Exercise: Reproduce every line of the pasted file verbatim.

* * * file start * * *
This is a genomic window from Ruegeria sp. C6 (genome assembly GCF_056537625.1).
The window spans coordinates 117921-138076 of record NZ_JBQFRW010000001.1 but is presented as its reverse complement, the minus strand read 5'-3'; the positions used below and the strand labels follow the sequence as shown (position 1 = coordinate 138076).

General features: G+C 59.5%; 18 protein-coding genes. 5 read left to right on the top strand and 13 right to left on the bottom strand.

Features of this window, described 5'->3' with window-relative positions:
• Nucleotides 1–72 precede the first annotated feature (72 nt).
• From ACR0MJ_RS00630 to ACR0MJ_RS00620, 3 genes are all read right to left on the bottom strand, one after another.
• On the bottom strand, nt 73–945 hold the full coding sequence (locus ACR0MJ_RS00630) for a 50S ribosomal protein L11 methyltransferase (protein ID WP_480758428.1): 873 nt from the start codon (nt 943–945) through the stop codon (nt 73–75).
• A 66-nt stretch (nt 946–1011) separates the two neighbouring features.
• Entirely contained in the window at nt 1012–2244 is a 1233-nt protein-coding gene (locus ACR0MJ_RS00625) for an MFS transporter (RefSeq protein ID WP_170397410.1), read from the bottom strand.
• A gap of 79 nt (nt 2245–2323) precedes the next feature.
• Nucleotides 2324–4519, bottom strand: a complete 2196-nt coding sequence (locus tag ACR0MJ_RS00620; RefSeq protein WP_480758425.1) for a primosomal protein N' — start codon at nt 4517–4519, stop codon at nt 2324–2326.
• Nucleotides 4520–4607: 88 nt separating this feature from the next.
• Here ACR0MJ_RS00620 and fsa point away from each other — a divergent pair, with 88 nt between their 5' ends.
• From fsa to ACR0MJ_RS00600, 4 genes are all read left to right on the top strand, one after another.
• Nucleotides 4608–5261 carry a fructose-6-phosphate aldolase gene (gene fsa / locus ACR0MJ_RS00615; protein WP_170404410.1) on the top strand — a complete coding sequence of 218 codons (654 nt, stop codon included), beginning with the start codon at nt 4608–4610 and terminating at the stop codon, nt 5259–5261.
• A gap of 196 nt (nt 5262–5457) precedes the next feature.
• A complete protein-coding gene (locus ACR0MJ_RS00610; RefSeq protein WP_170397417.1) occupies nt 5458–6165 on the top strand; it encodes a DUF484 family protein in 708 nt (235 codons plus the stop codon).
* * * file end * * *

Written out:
This is a genomic window from Ruegeria sp. C6 (genome assembly GCF_056537625.1).
The window spans coordinates 117921-138076 of record NZ_JBQFRW010000001.1 but is presented as its reverse complement, the minus strand read 5'-3'; the positions used below and the strand labels follow the sequence as shown (position 1 = coordinate 138076).

General features: G+C 59.5%; 18 protein-coding genes. 5 read left to right on the top strand and 13 right to left on the bottom strand.

Features of this window, described 5'->3' with window-relative positions:
• Nucleotides 1–72 precede the first annotated feature (72 nt).
• From ACR0MJ_RS00630 to ACR0MJ_RS00620, 3 genes are all read right to left on the bottom strand, one after another.
• On the bottom strand, nt 73–945 hold the full coding sequence (locus ACR0MJ_RS00630) for a 50S ribosomal protein L11 methyltransferase (protein ID WP_480758428.1): 873 nt from the start codon (nt 943–945) through the stop codon (nt 73–75).
• A 66-nt stretch (nt 946–1011) separates the two neighbouring features.
• Entirely contained in the window at nt 1012–2244 is a 1233-nt protein-coding gene (locus ACR0MJ_RS00625) for an MFS transporter (RefSeq protein ID WP_170397410.1), read from the bottom strand.
• A gap of 79 nt (nt 2245–2323) precedes the next feature.
• Nucleotides 2324–4519, bottom strand: a complete 2196-nt coding sequence (locus tag ACR0MJ_RS00620; RefSeq protein WP_480758425.1) for a primosomal protein N' — start codon at nt 4517–4519, stop codon at nt 2324–2326.
• Nucleotides 4520–4607: 88 nt separating this feature from the next.
• Here ACR0MJ_RS00620 and fsa point away from each other — a divergent pair, with 88 nt between their 5' ends.
• From fsa to ACR0MJ_RS00600, 4 genes are all read left to right on the top strand, one after another.
• Nucleotides 4608–5261 carry a fructose-6-phosphate aldolase gene (gene fsa / locus ACR0MJ_RS00615; protein WP_170404410.1) on the top strand — a complete coding sequence of 218 codons (654 nt, stop codon included), beginning with the start codon at nt 4608–4610 and terminating at the stop codon, nt 5259–5261.
• A gap of 196 nt (nt 5262–5457) precedes the next feature.
• A complete protein-coding gene (locus ACR0MJ_RS00610; RefSeq protein WP_170397417.1) occupies nt 5458–6165 on the top strand; it encodes a DUF484 family protein in 708 nt (235 codons plus the stop codon).